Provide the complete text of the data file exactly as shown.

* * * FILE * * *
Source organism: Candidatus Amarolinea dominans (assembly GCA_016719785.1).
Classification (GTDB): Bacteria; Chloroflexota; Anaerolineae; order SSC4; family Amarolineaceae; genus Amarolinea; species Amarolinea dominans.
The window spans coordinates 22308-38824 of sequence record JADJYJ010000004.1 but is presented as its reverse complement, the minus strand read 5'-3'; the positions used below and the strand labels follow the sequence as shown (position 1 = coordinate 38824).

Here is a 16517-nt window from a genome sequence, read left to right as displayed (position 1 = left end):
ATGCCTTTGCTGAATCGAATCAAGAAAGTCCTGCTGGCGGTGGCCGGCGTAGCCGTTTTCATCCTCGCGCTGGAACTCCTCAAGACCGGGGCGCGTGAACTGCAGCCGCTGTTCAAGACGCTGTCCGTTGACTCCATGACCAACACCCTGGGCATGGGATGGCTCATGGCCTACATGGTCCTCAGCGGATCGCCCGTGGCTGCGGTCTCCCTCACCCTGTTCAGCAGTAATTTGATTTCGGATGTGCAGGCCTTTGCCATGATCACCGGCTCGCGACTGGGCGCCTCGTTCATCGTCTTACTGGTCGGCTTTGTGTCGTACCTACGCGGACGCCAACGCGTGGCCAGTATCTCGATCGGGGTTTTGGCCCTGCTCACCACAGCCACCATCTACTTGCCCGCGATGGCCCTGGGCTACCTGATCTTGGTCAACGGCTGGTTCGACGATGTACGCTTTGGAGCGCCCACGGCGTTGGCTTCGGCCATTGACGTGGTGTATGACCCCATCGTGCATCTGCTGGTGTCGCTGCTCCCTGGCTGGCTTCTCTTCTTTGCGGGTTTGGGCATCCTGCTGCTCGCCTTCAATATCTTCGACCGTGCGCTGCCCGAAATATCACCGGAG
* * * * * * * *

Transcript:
Source organism: Candidatus Amarolinea dominans (assembly GCA_016719785.1).
Classification (GTDB): Bacteria; Chloroflexota; Anaerolineae; order SSC4; family Amarolineaceae; genus Amarolinea; species Amarolinea dominans.
The window spans coordinates 22308-38824 of sequence record JADJYJ010000004.1 but is presented as its reverse complement, the minus strand read 5'-3'; the positions used below and the strand labels follow the sequence as shown (position 1 = coordinate 38824).

Here is a 16517-nt window from a genome sequence, read left to right as displayed (position 1 = left end):
ATGCCTTTGCTGAATCGAATCAAGAAAGTCCTGCTGGCGGTGGCCGGCGTAGCCGTTTTCATCCTCGCGCTGGAACTCCTCAAGACCGGGGCGCGTGAACTGCAGCCGCTGTTCAAGACGCTGTCCGTTGACTCCATGACCAACACCCTGGGCATGGGATGGCTCATGGCCTACATGGTCCTCAGCGGATCGCCCGTGGCTGCGGTCTCCCTCACCCTGTTCAGCAGTAATTTGATTTCGGATGTGCAGGCCTTTGCCATGATCACCGGCTCGCGACTGGGCGCCTCGTTCATCGTCTTACTGGTCGGCTTTGTGTCGTACCTACGCGGACGCCAACGCGTGGCCAGTATCTCGATCGGGGTTTTGGCCCTGCTCACCACAGCCACCATCTACTTGCCCGCGATGGCCCTGGGCTACCTGATCTTGGTCAACGGCTGGTTCGACGATGTACGCTTTGGAGCGCCCACGGCGTTGGCTTCGGCCATTGACGTGGTGTATGACCCCATCGTGCATCTGCTGGTGTCGCTGCTCCCTGGCTGGCTTCTCTTCTTTGCGGGTTTGGGCATCCTGCTGCTCGCCTTCAATATCTTCGACCGTGCGCTGCCCGAAATATCACCGGAG